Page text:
At a recent press conference, National Security Advisor John Bolton was photographed holding a notepad. Inquisitive people zoomed in on the writing, and saw, “5,000 troops to Colombia”. At that point, the original curiosity disappeared, and every news agency in the world proclaimed that the United States was preparing to invade Venezuela to oust the current president. I kept waiting for someone –anyone- to discuss the statement logically, but so far, I haven’t seen it. Every headline refers to “all options on the table” and the fact that the administration isn’t discussing the note at all.
Up front, I’ll state that I’m not read-on to any planning SOUTHCOM or the DOD is undertaking for Venezuela, but analyzing the available facts, I’m fairly certain what the note indicates.
First, if you haven’t been keeping up with the news, Venezuela is falling apart. It’s experiencing massive protests, and has a president that the United States (and a host of other countries around the globe) states is illegitimate. Second, because of our spat with President Maduro, he has demanded that all of our diplomats leave the country. In turn, we said, “Nope. Not happening. You can’t make us leave.” So where does that leave us?
Militarily effecting change in Venezuela would require significantly greater manpower than 5,000 troops. The thought is ludicrous. We invaded Iraq with nearly 200,000 troops. No, 5,000 isn’t enough to effect regime change, but it IS enough to conduct a forcible entry and create a lodgment inside Venezuela for a Noncombatant Evacuation Operation – or NEO – and that’s what the note most likely indicates. DOD and SOUTHCOM are simply planning for an eventuality that the United States may need to evacuate our embassy and any other AMCITS caught in the crossfire if Venezuela completely falls apart.
Such operations are an inherent task, and have been conducted multiple times over the years. I myself staged in Utapao, Thailand in 1997 because of a coup in Cambodia. Called Operation Bevel Edge, our mission wasn’t to intervene in the regime’s troubles, but to evacuate AMCITS under threat. We never executed.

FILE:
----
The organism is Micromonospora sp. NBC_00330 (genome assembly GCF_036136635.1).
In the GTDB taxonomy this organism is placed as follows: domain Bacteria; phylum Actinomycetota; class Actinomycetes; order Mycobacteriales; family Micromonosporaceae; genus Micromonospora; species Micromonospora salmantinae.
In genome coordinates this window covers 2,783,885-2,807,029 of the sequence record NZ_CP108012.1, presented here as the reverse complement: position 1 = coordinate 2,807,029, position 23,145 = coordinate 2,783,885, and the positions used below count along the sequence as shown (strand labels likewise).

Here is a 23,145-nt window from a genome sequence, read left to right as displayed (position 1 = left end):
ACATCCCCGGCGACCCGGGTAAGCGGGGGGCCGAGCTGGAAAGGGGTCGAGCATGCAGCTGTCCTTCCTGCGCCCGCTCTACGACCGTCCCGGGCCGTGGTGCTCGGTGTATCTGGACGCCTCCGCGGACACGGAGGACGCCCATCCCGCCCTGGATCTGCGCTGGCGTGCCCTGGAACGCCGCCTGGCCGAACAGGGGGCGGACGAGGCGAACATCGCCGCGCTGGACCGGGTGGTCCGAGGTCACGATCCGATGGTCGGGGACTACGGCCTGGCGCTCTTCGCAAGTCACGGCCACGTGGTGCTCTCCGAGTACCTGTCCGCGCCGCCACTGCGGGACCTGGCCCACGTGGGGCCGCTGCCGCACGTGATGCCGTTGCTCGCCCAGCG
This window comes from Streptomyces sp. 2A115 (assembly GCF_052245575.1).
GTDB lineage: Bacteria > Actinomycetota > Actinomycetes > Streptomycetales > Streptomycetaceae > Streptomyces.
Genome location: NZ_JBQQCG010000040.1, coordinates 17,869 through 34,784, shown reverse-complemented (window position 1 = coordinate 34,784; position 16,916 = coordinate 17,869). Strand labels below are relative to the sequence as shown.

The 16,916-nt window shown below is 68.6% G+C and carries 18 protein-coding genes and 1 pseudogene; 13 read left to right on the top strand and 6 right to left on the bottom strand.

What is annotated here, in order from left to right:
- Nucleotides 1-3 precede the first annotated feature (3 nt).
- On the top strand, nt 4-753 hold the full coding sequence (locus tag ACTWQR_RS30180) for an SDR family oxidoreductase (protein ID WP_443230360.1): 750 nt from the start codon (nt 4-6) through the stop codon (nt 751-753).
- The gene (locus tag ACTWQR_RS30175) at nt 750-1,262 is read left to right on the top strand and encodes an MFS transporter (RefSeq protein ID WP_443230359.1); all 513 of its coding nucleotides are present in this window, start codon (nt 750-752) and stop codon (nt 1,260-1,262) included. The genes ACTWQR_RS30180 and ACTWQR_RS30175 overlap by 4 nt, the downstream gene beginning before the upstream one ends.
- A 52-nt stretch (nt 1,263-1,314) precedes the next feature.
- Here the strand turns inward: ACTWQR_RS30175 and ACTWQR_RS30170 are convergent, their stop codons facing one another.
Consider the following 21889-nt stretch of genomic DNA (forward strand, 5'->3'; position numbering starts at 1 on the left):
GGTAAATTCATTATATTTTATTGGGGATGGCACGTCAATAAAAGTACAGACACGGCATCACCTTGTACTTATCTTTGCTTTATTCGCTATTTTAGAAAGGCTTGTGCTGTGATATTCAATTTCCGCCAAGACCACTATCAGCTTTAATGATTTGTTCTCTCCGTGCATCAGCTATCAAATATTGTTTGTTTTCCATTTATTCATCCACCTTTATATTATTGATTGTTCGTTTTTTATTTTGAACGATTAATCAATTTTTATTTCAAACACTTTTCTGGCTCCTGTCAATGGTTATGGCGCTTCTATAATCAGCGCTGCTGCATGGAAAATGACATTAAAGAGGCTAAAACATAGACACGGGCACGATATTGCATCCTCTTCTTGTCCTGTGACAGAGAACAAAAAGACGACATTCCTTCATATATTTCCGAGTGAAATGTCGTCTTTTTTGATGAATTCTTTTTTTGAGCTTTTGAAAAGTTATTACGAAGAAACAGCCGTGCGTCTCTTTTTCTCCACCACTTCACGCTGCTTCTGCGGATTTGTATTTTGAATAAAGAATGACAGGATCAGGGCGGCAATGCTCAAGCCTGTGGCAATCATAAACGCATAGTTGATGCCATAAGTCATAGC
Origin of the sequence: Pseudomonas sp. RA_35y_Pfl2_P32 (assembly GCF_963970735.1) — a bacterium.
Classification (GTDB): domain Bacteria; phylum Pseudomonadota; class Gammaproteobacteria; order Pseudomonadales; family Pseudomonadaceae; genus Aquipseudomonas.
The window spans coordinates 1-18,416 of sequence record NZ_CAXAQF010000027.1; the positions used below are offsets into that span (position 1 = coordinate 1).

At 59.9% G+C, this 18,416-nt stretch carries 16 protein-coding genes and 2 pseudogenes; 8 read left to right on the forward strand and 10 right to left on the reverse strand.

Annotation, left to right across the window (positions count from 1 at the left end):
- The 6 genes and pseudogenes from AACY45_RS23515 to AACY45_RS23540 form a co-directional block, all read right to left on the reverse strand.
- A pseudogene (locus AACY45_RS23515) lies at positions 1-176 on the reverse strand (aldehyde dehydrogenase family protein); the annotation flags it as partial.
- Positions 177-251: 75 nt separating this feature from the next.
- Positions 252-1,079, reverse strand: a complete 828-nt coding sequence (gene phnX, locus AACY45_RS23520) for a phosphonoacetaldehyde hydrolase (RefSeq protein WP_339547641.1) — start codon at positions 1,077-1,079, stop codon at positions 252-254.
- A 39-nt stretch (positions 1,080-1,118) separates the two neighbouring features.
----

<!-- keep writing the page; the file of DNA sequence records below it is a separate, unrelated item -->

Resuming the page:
Given the troubles occurring in Venezuela – and given our complete inability to evacuate anyone from Benghazi, Libya – DOD sees it as only prudent to prepare for such a contingency. You can be damn sure they don’t want a repeat of Benghazi. As for Colombia, a staging place close to the crisis site provides flexibility, allowing, among other things, immediate medical care, contingency planning for unforeseen events, and the processing of evacuees within the footprint of the operational area for orderly flights back to the United States. It’s precisely why Bevel Edge staged in Thailand.
Why won’t anyone just come out and say that? Because it sends a signal that can be read a myriad of different ways – and we don’t want to signal anything. All we want to do is prepare. Announcing that we’re sending 5,000 troops to Colombia because we’re sure that the end is near for Venezuela may start a chain reaction. Other countries may take our planning as fact, and rush to evacuate their own people and create a self-fulfilling prophecy that causes unnecessary chaos. It could also be inadvertently viewed by the Venezuelan government as camouflage for the very thing the press is breathlessly predicting. Either endstate is not something the US wants to project, so the administration is falling back on, “Nothing to see here. Move along. Sorry that picture was taken.”
I have no idea why John Bolton allowed that note to be seen, but one thing is for sure: We aren’t invading Venezuela from Colombia with only 5,000 troops.